Drosselmeyer’s first foal and the retirement of Redeemed have many throughout the industry discussing speed versus stamina and the implications of both. With everything revolving around money, instant gratification becomes the norm. The problem with that, however, is that early winners who break their maidens in sprints often cannot carry their abilities into route races; therefore, winning past 8.5 furlongs often becomes more about which horse can survive rather than which horse truly wins. The true distance horse more often than not needs a little more time to develop, but with the need for instant returns, many owners and breeders do not have the time or money to put into a horse that is not going to return that investment until later in their career.
After reading and taking part in these discussions, I took the time to peruse the charts of the Gulfstream meet thus far, and I found several horses that needed a route of ground in order to win and did so early on, thus proving that it is possible to see instant returns on distance loving runners.
Northern Lion—This Mark Casse trained son of Lion Heart needed three tries to break his maiden, and in each start, Casse tested him at a longer distance. His debut came in a 6 furlong affair, and he finished third, 3 ¼ lengths behind the winner. In his second start, he finished 3 lengths behind that day’s winner when going 7 furlongs. The third try was the charm. Casse sent out his charge in a 8.5 furlong MSW in his third attempt at breaking his maiden, and Northern Lion absolutely dominated. He set all the pace and drew away to a 5 ½ length victory.
Gustavia—The chestnut daughter of Pulpit is a rare find these days. It took her four attempts to break her maiden, but that is only half the story. In her first three starts, trainer Chad Brown sent her out in 8.5 furlong contests. It was not until he stretched her out even more—9 furlongs—that she finally found the winner’s circle. Under Jose Lezcano, she closed from off the pace and drew away to a 1 ¾ length victory going 1 1/8 mile on the turf.
Private Ensign—A daughter of A. P. Indy, Private Ensign broke her maiden at second asking after being stretched out from 7 furlongs to a mile and a sixteenth. After pressing the pace through the opening stages of the race, Private Ensign took over at the top of the stretch and drew clear to a convincing 3 ½ length victory over an experienced field.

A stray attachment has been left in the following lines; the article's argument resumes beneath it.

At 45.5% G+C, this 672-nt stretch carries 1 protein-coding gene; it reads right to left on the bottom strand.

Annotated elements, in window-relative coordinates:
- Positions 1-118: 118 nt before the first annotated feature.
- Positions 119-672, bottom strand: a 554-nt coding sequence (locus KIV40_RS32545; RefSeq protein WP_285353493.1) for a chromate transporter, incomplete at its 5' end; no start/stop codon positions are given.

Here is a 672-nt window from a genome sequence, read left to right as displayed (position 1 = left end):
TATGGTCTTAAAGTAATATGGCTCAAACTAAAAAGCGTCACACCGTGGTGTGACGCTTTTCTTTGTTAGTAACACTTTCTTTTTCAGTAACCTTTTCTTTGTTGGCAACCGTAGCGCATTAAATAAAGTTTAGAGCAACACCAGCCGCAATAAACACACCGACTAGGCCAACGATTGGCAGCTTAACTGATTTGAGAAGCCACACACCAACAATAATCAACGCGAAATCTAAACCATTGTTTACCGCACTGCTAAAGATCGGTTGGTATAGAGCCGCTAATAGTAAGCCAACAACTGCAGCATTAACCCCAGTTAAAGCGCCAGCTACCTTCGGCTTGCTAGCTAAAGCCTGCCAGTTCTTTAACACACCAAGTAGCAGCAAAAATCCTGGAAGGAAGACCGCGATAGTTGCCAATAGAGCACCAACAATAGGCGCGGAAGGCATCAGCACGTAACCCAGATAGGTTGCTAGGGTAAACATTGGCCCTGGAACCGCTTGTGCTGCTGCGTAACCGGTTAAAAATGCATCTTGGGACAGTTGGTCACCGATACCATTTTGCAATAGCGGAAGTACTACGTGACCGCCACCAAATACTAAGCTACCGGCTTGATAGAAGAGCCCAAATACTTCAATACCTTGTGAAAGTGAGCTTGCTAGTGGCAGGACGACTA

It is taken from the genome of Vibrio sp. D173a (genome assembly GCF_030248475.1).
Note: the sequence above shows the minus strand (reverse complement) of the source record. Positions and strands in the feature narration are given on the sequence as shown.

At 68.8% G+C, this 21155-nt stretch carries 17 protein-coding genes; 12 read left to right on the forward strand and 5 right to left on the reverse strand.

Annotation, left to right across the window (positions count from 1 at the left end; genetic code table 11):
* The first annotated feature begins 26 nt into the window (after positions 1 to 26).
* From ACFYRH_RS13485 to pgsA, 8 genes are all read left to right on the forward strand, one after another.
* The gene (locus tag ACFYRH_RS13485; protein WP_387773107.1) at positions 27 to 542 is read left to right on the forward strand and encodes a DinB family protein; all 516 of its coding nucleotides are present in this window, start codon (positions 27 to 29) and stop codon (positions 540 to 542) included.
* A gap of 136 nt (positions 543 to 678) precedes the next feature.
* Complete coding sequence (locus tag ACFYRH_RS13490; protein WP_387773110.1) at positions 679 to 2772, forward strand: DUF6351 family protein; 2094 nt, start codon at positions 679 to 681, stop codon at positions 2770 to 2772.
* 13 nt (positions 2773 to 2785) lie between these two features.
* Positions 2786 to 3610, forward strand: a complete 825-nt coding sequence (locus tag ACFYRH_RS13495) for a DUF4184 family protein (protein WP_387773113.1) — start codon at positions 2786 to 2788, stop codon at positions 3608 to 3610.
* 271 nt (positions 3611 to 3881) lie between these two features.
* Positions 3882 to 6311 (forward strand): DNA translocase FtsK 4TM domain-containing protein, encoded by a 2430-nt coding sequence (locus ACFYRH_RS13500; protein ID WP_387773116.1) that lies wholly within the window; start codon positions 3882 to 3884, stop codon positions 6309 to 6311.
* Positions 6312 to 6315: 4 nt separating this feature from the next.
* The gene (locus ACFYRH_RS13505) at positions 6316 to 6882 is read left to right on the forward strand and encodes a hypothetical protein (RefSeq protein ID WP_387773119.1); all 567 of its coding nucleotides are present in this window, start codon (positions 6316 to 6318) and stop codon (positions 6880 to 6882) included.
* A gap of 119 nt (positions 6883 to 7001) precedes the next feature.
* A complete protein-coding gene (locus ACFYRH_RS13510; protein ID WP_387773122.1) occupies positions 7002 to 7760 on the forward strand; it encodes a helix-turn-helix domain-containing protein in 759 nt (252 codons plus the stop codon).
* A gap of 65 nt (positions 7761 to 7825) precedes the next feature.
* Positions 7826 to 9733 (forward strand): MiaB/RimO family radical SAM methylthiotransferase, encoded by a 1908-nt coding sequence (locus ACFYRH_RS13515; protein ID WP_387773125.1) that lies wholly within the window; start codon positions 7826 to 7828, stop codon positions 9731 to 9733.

Play It Loud—A son of Unbridled’s Song, Play It Loud’s pedigree also holds A. P. Indy through his damsire Pulpit and Triple Crown winner Affirmed, the sire of his second dam. This nicely bred colt was an impressive first out winner not only over a route of ground but against a field that already had racing experience. Under John Velazquez, Play It Loud pressed the pace from second before taking over turning for home and drawing away to a 4 length victory in a one mile MSW on the turf.
Jadira—Another Casse trainee, Jadira debuted a winner in a one mile affair on the turf. Allowed to settle early, Jadira closed from off the pace to cruise home by a 1 ¾ lengths in a perfect twelve clip. Sent off as a 20-1 longshot, like Play It Loud, she also defeated an experienced field.
Eton Blue—This Nick Zito trained son of Giant’s Causeway was sent out in 6.5 furlong race in his first time out. After putting in a late run to fall less than a length short of winning, Zito sent his charge out in a one mile race next out. The extra distance paid off. Though he did not blow the field away, the added furlong and a half enabled Eton Blue to edge past his rivals late.
Majestic River—Another daughter of A. P. Indy, Majestic River raced in second through a quick first half. Coming out of the turn and into the stretch, she vied with the pacesetter for the lead before kicking clear and drawing away to a 2 ¼ length victory.
These seven 3-YO colts and fillies give me hope for the future of route racing. Winning in route races at such an early stage gives owners immediate returns and sets a good foundation for continuing to stretch out in subsequent races. Factor in the new Kentucky Derby points system which does not include races less than a mile long, and you can begin to see a positive trend in terms of emphasis on stamina rather than speed. The change in what it takes to qualify for the Kentucky Derby appears to have set in motion a change in some training tactics. Winning a high dollar sprint will no longer get a horse in the starting gate on the first Saturday of May. Now trainers are forced to stretch out their charges in order to accumulate points, meaning that though the Kentucky Derby will be the first time most see 10 furlongs, it will not be the first time any of them have to stretch out. Hopefully these changes will continue to create more emphasis on stamina and durability rather than simple speed so that we see more distance loving specialists like Drosselmeyer and Redeemed.